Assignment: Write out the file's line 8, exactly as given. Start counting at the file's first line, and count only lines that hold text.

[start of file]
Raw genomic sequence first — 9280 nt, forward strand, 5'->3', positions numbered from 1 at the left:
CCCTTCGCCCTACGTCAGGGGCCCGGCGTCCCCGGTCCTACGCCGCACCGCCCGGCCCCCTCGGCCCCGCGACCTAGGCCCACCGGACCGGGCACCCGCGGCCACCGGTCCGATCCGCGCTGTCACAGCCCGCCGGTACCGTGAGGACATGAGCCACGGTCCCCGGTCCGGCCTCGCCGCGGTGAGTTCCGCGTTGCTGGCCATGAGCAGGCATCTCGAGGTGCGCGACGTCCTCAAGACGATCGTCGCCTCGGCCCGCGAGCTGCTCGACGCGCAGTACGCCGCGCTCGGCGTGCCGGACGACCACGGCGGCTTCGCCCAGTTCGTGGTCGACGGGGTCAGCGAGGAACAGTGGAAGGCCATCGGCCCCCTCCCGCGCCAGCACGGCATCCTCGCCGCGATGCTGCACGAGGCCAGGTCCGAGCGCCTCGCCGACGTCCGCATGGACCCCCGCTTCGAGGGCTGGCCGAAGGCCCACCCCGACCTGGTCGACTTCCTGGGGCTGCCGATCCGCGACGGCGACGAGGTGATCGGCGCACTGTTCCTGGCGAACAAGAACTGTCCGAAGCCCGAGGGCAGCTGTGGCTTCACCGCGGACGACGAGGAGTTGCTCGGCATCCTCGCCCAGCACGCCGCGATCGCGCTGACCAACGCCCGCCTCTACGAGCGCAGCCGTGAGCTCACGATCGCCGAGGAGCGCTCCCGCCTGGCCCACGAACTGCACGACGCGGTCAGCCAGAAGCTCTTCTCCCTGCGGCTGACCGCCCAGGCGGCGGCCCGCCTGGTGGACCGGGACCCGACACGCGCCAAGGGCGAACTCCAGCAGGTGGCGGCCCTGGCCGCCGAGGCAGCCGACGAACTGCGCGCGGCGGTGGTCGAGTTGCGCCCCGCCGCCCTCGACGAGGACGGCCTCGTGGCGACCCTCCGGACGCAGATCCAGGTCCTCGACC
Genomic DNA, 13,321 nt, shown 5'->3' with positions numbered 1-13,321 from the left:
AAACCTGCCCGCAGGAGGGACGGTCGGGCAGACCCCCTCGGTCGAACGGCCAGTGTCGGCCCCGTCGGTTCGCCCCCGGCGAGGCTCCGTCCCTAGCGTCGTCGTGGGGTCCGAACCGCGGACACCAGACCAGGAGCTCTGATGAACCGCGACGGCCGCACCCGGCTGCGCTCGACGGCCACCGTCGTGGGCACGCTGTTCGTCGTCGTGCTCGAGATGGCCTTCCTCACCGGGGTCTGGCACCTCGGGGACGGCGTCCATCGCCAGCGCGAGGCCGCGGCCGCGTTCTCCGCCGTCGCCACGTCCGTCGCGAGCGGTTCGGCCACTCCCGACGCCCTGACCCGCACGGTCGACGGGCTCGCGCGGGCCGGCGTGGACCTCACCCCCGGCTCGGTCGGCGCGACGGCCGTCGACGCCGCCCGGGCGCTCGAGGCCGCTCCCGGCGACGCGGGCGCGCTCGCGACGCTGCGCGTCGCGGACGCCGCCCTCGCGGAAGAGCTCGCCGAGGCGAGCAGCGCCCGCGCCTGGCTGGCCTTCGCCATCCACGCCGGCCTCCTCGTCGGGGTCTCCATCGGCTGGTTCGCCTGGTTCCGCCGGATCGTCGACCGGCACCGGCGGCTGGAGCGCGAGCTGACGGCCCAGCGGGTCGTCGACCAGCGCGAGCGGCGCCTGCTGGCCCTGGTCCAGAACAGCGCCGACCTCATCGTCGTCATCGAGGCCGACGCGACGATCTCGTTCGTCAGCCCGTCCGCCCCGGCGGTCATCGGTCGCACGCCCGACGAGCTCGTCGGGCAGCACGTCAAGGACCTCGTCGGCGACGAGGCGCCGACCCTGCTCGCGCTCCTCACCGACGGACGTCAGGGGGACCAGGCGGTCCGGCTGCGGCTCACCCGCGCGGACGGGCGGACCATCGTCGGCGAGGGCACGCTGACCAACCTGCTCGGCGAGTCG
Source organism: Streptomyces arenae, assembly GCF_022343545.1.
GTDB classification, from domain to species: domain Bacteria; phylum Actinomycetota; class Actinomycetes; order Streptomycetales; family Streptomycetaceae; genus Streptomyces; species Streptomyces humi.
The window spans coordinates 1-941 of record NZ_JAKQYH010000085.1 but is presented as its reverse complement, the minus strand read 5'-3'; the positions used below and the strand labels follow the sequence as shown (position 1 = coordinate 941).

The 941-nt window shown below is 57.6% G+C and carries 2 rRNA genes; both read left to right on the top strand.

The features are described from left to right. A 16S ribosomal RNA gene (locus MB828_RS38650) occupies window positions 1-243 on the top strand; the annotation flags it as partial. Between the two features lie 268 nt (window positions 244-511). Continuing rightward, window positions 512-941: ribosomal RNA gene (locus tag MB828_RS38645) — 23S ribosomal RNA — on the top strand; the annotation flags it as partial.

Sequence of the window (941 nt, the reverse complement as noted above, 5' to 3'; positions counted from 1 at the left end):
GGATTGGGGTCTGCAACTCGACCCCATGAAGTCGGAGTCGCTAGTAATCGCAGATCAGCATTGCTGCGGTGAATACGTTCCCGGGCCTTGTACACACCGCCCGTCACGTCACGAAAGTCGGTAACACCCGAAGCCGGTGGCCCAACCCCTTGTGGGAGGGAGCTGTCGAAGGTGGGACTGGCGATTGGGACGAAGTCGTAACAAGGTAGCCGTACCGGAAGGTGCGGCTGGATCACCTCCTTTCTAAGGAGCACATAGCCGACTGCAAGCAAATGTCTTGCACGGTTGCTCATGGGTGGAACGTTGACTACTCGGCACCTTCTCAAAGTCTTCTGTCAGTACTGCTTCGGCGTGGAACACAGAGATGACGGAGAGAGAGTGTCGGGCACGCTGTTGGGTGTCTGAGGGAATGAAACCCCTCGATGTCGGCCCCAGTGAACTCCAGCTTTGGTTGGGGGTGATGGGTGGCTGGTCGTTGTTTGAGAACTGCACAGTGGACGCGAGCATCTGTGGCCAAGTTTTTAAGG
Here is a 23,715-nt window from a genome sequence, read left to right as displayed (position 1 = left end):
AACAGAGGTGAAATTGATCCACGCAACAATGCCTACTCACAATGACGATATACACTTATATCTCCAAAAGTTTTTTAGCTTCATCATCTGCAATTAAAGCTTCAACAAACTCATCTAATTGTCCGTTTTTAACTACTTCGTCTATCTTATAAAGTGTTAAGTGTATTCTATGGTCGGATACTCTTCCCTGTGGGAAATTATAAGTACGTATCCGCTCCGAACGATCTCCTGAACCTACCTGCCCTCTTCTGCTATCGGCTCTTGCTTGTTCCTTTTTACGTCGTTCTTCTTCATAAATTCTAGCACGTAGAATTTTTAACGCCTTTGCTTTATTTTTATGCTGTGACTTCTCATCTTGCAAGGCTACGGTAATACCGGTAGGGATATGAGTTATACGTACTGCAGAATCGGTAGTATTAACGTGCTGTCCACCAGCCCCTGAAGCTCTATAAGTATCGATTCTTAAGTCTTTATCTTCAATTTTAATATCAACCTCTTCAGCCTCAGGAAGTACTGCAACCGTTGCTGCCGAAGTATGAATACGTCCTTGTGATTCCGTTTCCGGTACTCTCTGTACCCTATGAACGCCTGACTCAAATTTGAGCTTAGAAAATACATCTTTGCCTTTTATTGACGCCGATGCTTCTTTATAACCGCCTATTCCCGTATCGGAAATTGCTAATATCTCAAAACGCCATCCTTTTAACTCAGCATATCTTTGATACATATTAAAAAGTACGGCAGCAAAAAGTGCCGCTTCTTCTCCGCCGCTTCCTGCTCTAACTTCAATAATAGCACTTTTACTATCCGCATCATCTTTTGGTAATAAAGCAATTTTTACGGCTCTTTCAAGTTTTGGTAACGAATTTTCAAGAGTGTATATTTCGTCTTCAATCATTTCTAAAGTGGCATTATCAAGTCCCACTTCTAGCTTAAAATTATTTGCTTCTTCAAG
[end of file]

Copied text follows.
The 941-nt window shown below is 57.6% G+C and carries 2 rRNA genes; both read left to right on the top strand.